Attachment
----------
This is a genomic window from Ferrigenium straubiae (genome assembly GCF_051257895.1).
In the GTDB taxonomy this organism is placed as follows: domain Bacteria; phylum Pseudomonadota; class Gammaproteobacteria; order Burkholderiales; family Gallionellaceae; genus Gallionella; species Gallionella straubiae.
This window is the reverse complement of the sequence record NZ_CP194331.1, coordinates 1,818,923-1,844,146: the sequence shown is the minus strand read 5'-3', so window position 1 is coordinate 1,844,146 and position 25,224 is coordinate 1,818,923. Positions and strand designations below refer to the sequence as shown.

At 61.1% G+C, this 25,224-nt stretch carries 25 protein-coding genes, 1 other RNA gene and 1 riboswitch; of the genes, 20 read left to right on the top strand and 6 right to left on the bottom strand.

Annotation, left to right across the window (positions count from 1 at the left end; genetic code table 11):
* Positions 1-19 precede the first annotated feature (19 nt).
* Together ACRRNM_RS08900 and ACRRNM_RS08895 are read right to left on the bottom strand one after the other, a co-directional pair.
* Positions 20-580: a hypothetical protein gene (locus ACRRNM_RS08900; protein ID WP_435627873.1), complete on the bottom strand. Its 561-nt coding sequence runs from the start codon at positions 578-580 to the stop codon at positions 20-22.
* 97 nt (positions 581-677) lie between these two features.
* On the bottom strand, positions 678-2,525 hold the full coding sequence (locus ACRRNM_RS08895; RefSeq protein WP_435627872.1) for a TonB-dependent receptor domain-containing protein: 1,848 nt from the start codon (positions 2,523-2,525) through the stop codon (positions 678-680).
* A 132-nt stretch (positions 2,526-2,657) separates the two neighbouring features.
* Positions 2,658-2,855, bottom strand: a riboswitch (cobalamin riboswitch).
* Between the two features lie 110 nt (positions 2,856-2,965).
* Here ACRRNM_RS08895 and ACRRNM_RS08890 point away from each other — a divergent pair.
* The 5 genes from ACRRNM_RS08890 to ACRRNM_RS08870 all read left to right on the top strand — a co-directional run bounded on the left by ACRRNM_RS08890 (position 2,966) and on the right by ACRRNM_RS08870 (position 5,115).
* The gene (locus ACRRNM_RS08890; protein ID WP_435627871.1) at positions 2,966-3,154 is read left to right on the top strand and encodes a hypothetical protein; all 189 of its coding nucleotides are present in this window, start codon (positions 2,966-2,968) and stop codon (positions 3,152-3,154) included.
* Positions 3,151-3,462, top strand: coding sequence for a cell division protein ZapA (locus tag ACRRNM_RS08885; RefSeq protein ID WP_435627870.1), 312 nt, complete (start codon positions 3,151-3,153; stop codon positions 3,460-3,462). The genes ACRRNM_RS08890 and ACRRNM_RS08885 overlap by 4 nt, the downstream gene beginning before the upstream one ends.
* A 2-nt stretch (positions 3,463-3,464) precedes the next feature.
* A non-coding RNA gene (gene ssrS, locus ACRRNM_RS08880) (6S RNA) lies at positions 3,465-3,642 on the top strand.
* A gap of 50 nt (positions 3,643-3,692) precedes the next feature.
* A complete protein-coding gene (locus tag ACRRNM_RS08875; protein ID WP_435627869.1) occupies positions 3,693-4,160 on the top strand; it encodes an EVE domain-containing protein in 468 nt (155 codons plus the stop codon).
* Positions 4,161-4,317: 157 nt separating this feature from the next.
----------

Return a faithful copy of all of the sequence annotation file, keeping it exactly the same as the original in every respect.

This is a genomic window from Ferrigenium straubiae (genome assembly GCF_051257895.1).
In the GTDB taxonomy this organism is placed as follows: domain Bacteria; phylum Pseudomonadota; class Gammaproteobacteria; order Burkholderiales; family Gallionellaceae; genus Gallionella; species Gallionella straubiae.
This window is the reverse complement of the sequence record NZ_CP194331.1, coordinates 1,818,923-1,844,146: the sequence shown is the minus strand read 5'-3', so window position 1 is coordinate 1,844,146 and position 25,224 is coordinate 1,818,923. Positions and strand designations below refer to the sequence as shown.

At 61.1% G+C, this 25,224-nt stretch carries 25 protein-coding genes, 1 other RNA gene and 1 riboswitch; of the genes, 20 read left to right on the top strand and 6 right to left on the bottom strand.

Annotation, left to right across the window (positions count from 1 at the left end; genetic code table 11):
* Positions 1-19 precede the first annotated feature (19 nt).
* Together ACRRNM_RS08900 and ACRRNM_RS08895 are read right to left on the bottom strand one after the other, a co-directional pair.
* Positions 20-580: a hypothetical protein gene (locus ACRRNM_RS08900; protein ID WP_435627873.1), complete on the bottom strand. Its 561-nt coding sequence runs from the start codon at positions 578-580 to the stop codon at positions 20-22.
* 97 nt (positions 581-677) lie between these two features.
* On the bottom strand, positions 678-2,525 hold the full coding sequence (locus ACRRNM_RS08895; RefSeq protein WP_435627872.1) for a TonB-dependent receptor domain-containing protein: 1,848 nt from the start codon (positions 2,523-2,525) through the stop codon (positions 678-680).
* A 132-nt stretch (positions 2,526-2,657) separates the two neighbouring features.
* Positions 2,658-2,855, bottom strand: a riboswitch (cobalamin riboswitch).
* Between the two features lie 110 nt (positions 2,856-2,965).
* Here ACRRNM_RS08895 and ACRRNM_RS08890 point away from each other — a divergent pair.
* The 5 genes from ACRRNM_RS08890 to ACRRNM_RS08870 all read left to right on the top strand — a co-directional run bounded on the left by ACRRNM_RS08890 (position 2,966) and on the right by ACRRNM_RS08870 (position 5,115).
* The gene (locus ACRRNM_RS08890; protein ID WP_435627871.1) at positions 2,966-3,154 is read left to right on the top strand and encodes a hypothetical protein; all 189 of its coding nucleotides are present in this window, start codon (positions 2,966-2,968) and stop codon (positions 3,152-3,154) included.
* Positions 3,151-3,462, top strand: coding sequence for a cell division protein ZapA (locus tag ACRRNM_RS08885; RefSeq protein ID WP_435627870.1), 312 nt, complete (start codon positions 3,151-3,153; stop codon positions 3,460-3,462). The genes ACRRNM_RS08890 and ACRRNM_RS08885 overlap by 4 nt, the downstream gene beginning before the upstream one ends.
* A 2-nt stretch (positions 3,463-3,464) precedes the next feature.
* A non-coding RNA gene (gene ssrS, locus ACRRNM_RS08880) (6S RNA) lies at positions 3,465-3,642 on the top strand.
* A gap of 50 nt (positions 3,643-3,692) precedes the next feature.
* A complete protein-coding gene (locus tag ACRRNM_RS08875; protein ID WP_435627869.1) occupies positions 3,693-4,160 on the top strand; it encodes an EVE domain-containing protein in 468 nt (155 codons plus the stop codon).
* Positions 4,161-4,317: 157 nt separating this feature from the next.